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Computer Science

Computer Science is the study of information and computation. It asks questions about the nature of information and the operations which can be performed on it. The Cambridge course roams widely across the field of computing. It considers information acquisition, handling, retrieval and presentation. It looks at the design of machines on which these operations can be performed, the facilities required by these machines, and the myriad uses to which they can be put. It investigates the mathematical underpinnings of the whole edifice and the practical problems faced in getting the machines to do what you want them to.

Computer Science in its current form has developed since the 1940s when the stored program electronic computer was invented. It is a broad subject: when concerned with hardware design it can overlap with electrical and electronic engineering. The development of circuits made directly on silicon chips gives a link to solid-state physics. Formal methods for the construction, analysis and validation of software can on the other hand involve much mathematics. Between these extremes there is a large body of challenging material relating to both theoretical and practical aspects of computer systems and applications.

The Cambridge course provides full and balanced coverage of the various aspects of Computer Science. It provides opportunities for hands-on practical experience of both advanced hardware and software, while providing a thorough coverage of theory. Graduates emerge with an understanding of principles that will outlast today’s technology.

For further details of the course, please see the Computer Laboratory’s web pages and the University's web pages.

Computer Science at Caius

Caius normally admits about six students a year in Computer Science. We have four Fellows in the subject and many others in cognate disciplines. Peter Robinson is Professor of Computer Technology and one of our Directors of Studies. The other Director of Studies is Dr Graham Titmus, a College Lecturer with particular interests in speech synthesis. Dr Richard Gibbens is a Senior Lecturer in the Computer Laboratory with research interests in mathematical modelling of networks. Dr Paula Buttery is Senior Lecturer in Computational Linguistics. We also have a teaching associate, Dr Kathryn Gray.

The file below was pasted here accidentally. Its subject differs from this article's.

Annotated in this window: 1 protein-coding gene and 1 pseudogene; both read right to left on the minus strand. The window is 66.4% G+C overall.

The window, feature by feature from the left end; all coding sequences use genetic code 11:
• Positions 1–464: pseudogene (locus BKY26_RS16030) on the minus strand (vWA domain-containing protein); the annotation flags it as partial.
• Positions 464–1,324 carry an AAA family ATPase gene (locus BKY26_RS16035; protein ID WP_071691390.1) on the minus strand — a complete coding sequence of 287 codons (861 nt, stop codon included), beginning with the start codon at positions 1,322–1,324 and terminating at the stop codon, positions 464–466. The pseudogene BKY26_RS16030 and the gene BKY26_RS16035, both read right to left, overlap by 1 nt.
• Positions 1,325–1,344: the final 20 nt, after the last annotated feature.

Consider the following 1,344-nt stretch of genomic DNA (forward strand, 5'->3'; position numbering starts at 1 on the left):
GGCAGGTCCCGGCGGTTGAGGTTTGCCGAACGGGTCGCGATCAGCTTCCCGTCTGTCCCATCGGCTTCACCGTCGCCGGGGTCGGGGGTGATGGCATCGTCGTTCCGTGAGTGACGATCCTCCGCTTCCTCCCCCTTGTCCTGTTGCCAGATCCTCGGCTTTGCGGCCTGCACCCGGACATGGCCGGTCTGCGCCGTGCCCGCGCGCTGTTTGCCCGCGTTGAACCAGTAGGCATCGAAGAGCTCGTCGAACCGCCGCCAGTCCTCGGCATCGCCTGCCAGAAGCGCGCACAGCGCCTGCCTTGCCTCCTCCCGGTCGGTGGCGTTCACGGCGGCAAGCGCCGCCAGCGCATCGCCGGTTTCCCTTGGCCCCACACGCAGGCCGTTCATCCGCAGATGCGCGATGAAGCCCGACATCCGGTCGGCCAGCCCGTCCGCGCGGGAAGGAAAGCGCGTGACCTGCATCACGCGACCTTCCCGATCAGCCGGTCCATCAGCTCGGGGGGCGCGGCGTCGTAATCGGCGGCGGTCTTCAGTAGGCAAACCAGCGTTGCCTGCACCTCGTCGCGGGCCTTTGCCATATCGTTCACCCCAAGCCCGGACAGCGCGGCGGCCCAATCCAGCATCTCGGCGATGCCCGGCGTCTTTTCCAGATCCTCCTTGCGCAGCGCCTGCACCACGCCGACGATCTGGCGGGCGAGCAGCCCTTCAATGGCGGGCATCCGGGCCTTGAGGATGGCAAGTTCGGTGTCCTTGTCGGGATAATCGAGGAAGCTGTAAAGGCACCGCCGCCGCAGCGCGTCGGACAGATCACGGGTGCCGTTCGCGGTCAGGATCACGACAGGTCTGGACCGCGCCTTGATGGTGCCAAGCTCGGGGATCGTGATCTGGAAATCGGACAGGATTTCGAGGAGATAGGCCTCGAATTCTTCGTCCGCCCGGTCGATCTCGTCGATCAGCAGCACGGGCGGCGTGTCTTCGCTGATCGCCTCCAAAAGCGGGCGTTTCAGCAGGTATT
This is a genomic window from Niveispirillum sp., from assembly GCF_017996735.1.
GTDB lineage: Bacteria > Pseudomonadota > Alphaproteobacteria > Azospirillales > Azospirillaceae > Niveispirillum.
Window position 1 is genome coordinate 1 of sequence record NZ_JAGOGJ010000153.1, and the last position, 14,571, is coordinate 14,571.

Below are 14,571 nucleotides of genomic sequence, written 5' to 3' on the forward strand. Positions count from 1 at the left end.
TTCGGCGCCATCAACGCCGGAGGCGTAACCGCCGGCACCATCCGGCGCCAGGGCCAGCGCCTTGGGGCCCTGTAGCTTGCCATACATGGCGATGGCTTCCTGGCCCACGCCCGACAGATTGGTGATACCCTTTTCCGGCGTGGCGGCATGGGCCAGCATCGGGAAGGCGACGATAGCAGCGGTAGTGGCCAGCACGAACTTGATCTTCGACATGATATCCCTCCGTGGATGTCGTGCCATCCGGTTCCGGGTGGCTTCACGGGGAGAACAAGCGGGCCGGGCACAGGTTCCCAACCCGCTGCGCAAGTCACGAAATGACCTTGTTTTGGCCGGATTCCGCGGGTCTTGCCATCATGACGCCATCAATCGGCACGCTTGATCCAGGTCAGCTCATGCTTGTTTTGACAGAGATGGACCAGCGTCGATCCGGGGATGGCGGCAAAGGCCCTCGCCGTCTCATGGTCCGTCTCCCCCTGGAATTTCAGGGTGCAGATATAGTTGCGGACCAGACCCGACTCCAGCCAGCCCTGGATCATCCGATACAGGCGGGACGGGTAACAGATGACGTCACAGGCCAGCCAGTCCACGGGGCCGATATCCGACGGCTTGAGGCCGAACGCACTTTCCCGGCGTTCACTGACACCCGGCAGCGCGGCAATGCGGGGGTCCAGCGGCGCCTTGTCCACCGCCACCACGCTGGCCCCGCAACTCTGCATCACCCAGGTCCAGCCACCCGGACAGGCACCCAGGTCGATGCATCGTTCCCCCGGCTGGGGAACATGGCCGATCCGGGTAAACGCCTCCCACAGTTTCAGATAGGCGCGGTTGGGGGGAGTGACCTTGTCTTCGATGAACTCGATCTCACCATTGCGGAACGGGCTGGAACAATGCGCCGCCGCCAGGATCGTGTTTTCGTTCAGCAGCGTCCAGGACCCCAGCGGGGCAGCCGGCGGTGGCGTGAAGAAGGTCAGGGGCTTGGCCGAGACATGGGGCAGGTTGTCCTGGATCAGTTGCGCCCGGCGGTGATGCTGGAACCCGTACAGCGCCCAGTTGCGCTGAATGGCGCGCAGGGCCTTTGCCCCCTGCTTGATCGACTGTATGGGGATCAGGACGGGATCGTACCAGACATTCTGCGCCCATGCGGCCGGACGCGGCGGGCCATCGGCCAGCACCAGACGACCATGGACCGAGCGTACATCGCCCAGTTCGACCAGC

The terms at Cambridge are fairly short (8 weeks of lectures during 9 or 10 weeks of residence) but intensive. A typical week will include 12 one-hour lectures plus as much again for personal study to assimilate the material, a couple of two-hour practicals and two to four one-hour supervisions each requiring four hours of preparation. Supervisions provide Cambridge's tutorials in small groups of two or three students. In the first year, these are usually conducted by fellows in the College, in the second year they are commonly with graduate students in the Computer Laboratory and in the final year the Laboratory organises specialist supervision.

Informal discussions with other students form an important part of learning and this is encouraged in Caius by weekly meetings over tea where students can discuss problems and listen to presentations about project work from students in later parts of the course. We also have an annual dinner in February and a lunch party just before the exams in Summer.


Applicants for Computer Science at Caius ordinarily have two subject-based interviews with the Directors of Studies and other Fellows with relevant academic interests. The subject interviews last for about 30 minutes, and often include discussion of prepared reading and a mathematical problem. Candidates also sit the Computer Science Admissions Test (CSAT).

The main prerequisite for Computer Science at Cambridge is a good A-level (or equivalent) in Mathematics. Further Maths at A2 level is a significant advantage. Physical science subjects such as Physics, Chemistry or Geology are also desirable. Some exam boards offer a Computing syllabus which can be helpful, but vocational subjects like Information and Communications Technology are not. Applicants with other qualifications (such as Scottish Highers or the International Baccalaureate) are also very welcome. Some general guidelines on entrance requirements are provided at the University's web pages.

Any questions about application can be directed either to the Directors of Studies or to